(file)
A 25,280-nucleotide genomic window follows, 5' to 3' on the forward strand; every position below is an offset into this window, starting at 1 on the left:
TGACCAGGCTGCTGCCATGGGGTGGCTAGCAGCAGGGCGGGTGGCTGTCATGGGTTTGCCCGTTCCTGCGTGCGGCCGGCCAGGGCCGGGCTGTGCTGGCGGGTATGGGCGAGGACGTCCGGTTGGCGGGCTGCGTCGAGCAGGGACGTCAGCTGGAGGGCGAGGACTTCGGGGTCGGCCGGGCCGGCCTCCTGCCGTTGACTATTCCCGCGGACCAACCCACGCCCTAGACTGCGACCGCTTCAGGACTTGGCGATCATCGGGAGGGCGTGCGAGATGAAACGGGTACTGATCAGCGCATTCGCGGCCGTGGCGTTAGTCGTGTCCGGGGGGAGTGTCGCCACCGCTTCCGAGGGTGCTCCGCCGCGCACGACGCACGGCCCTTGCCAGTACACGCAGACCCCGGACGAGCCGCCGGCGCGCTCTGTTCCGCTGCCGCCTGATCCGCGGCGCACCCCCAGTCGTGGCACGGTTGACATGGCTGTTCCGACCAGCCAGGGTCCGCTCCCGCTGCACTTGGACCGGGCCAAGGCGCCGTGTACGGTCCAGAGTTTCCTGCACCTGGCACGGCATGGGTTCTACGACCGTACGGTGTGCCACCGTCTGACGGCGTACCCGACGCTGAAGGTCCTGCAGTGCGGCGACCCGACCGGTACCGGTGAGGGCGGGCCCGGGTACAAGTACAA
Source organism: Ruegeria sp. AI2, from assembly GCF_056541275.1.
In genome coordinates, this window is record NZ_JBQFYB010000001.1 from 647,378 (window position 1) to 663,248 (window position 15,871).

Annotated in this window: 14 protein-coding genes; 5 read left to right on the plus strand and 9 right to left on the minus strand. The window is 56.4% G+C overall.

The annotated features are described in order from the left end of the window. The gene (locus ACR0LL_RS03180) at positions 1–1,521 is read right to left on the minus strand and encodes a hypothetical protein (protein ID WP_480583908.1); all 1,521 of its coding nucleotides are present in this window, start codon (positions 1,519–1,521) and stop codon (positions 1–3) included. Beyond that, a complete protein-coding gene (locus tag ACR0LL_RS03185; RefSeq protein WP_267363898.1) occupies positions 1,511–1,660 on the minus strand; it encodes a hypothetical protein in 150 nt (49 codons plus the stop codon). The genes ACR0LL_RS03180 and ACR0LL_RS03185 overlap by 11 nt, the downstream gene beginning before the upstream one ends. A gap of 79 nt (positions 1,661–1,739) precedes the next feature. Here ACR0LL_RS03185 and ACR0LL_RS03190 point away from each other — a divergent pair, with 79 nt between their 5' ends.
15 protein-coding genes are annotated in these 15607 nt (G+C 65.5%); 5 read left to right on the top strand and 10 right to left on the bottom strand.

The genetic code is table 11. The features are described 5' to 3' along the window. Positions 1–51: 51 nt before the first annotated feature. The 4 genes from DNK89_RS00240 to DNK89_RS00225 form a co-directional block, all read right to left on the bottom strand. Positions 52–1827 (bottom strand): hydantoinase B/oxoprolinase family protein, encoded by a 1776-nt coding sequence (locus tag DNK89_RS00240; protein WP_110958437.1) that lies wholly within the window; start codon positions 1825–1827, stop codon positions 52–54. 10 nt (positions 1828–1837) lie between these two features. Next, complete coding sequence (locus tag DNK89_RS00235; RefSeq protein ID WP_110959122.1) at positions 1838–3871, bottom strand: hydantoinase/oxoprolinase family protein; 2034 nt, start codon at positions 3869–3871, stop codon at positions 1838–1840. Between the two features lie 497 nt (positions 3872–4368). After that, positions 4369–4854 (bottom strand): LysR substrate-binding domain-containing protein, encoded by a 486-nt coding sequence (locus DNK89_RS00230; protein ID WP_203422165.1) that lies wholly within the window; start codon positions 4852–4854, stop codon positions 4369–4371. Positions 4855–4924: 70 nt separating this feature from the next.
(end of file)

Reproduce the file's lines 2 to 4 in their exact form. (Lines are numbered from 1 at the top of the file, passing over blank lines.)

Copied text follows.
TGACCAGGCTGCTGCCATGGGGTGGCTAGCAGCAGGGCGGGTGGCTGTCATGGGTTTGCCCGTTCCTGCGTGCGGCCGGCCAGGGCCGGGCTGTGCTGGCGGGTATGGGCGAGGACGTCCGGTTGGCGGGCTGCGTCGAGCAGGGACGTCAGCTGGAGGGCGAGGACTTCGGGGTCGGCCGGGCCGGCCTCCTGCCGTTGACTATTCCCGCGGACCAACCCACGCCCTAGACTGCGACCGCTTCAGGACTTGGCGATCATCGGGAGGGCGTGCGAGATGAAACGGGTACTGATCAGCGCATTCGCGGCCGTGGCGTTAGTCGTGTCCGGGGGGAGTGTCGCCACCGCTTCCGAGGGTGCTCCGCCGCGCACGACGCACGGCCCTTGCCAGTACACGCAGACCCCGGACGAGCCGCCGGCGCGCTCTGTTCCGCTGCCGCCTGATCCGCGGCGCACCCCCAGTCGTGGCACGGTTGACATGGCTGTTCCGACCAGCCAGGGTCCGCTCCCGCTGCACTTGGACCGGGCCAAGGCGCCGTGTACGGTCCAGAGTTTCCTGCACCTGGCACGGCATGGGTTCTACGACCGTACGGTGTGCCACCGTCTGACGGCGTACCCGACGCTGAAGGTCCTGCAGTGCGGCGACCCGACCGGTACCGGTGAGGGCGGGCCCGGGTACAAGTACAA
Source organism: Ruegeria sp. AI2, from assembly GCF_056541275.1.
In genome coordinates, this window is record NZ_JBQFYB010000001.1 from 647,378 (window position 1) to 663,248 (window position 15,871).